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Low genetic diversity in the bottlenecked population of endangered non-native banteng in northern Australia

Authors

  • COREY J. A. BRADSHAW,

    1. School for Environmental Research, Institute of Advanced Studies, Charles Darwin University, Darwin, NT 0909, Australia,
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  • YUJI ISAGI,

    1. Graduate School of Integrated Arts and Sciences, Hiroshima University, Kagamiyama 1-7-1, Higashi-Hiroshima 739-8521 Japan,
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    • Present address: Laboratory of Forest Biology, Division of Forest and Biomaterials Science, Graduate School of Agriculture, Kyoto University, Kitashirakawa Oiwake-cho, Sakyo-ku, Kyoto 606-8502, Japan

  • SHINGO KANEKO,

    1. Graduate School for International Development and Cooperation, Hiroshima University, Kagamiyama 1-5-1, Higashi-Hiroshima 739-8529, Japan,
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  • BARRY W. BROOK,

    1. School for Environmental Research, Institute of Advanced Studies, Charles Darwin University, Darwin, NT 0909, Australia,
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    • **

      Present address: Research Institute of Climate Change and Sustainability, School of Earth and Environmental Sciences, University of Adelaide, SA 5005, Australia

  • DAVID M. J. S. BOWMAN,

    1. School for Environmental Research, Institute of Advanced Studies, Charles Darwin University, Darwin, NT 0909, Australia,
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    • ††

      Present address: Department of Plant Science, University of Tasmania, Private Bag 05, Hobart, Tas. 7001, Australia

  • RICHARD FRANKHAM

    1. Department of Biological Sciences, Macquarie University, NSW 2109, Australia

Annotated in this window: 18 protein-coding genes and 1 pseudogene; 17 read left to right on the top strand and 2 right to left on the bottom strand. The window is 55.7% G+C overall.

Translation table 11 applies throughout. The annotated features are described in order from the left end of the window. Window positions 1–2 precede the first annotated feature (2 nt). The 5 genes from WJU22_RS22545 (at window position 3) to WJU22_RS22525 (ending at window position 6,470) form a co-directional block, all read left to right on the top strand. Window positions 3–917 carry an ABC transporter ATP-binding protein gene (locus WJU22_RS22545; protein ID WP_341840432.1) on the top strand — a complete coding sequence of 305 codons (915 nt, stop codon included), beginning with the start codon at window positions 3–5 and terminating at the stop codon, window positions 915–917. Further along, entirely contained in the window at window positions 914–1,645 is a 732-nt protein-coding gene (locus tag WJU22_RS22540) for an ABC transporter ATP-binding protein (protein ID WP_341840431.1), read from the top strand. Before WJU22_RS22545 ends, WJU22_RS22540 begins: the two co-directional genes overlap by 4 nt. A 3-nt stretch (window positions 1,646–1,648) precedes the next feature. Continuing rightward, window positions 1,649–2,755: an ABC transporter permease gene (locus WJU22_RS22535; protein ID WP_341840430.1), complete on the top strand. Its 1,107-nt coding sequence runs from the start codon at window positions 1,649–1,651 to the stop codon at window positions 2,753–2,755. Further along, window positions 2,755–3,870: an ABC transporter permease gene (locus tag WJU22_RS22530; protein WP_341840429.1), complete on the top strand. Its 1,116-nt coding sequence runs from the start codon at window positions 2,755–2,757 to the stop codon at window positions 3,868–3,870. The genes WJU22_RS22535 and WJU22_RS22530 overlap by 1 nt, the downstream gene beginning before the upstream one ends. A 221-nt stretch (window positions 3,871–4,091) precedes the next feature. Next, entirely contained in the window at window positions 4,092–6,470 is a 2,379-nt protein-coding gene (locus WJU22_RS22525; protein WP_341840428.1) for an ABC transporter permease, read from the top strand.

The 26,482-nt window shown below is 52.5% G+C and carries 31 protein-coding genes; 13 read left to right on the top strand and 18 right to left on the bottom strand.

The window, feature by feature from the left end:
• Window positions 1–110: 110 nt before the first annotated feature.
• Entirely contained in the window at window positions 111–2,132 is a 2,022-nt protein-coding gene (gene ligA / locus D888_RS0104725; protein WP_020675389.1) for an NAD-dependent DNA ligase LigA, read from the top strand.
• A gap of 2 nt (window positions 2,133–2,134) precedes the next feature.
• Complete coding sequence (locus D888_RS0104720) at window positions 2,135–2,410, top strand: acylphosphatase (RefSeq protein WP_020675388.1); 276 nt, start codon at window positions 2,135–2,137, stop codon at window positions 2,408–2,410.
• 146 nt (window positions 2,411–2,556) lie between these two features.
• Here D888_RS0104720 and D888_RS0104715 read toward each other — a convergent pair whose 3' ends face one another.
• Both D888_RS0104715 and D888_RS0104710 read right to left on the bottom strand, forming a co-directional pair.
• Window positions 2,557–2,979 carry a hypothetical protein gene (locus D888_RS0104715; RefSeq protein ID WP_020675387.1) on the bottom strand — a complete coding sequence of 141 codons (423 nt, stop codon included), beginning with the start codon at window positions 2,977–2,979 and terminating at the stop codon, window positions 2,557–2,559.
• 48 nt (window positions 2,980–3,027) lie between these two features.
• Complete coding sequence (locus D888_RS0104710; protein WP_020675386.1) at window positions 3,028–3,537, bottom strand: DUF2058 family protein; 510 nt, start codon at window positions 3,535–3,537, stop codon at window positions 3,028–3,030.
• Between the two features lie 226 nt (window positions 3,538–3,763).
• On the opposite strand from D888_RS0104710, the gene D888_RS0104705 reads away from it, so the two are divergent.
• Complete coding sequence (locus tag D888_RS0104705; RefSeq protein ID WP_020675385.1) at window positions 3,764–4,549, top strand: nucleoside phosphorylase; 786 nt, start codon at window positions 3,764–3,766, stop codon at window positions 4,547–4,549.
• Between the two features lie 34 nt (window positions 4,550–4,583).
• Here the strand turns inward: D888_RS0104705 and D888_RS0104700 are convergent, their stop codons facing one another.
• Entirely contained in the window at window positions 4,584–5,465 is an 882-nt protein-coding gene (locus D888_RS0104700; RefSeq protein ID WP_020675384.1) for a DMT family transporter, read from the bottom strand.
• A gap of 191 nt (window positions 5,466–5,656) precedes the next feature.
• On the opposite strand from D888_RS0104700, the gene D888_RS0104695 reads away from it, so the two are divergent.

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Corey J. A. Bradshaw, Fax: +61 88946 7720; E-mail: corey.bradshaw@cdu.edu.au

Abstract

Undomesticated (wild) banteng are endangered in their native habitats in Southeast Asia. A potential conservation resource for the species is a large, wild population in Garig Gunak Barlu National Park in northern Australia, descended from 20 individuals that were released from a failed British outpost in 1849. Because of the founding bottleneck, we determined the level of genetic diversity in four subpopulations in the national park using 12 microsatellite loci, and compared this to the genetic diversity of domesticated Asian Bali cattle, wild banteng and other cattle species. We also compared the loss of genetic diversity using plausible genetic data coupled to a stochastic Leslie matrix model constructed from existing demographic data. The 53 Australian banteng sampled had average microsatellite heterozygosity (HE) of 28% compared to 67% for outbred Bos taurus and domesticated Bos javanicus populations. The Australian banteng inbreeding coefficient (F) of 0.58 is high compared to other endangered artiodactyl populations. The 95% confidence bounds for measured heterozygosity overlapped with those predicted from our stochastic Leslie matrix population model. Collectively, these results show that Australian banteng have suffered a loss of genetic diversity and are highly inbred because of the initial population bottleneck and subsequent small population sizes. We conclude that the Australian population is an important hedge against the complete loss of wild banteng, and it can augment threatened populations of banteng in their native range. This study indicates the genetic value of small populations of endangered artiodactyls established ex situ.

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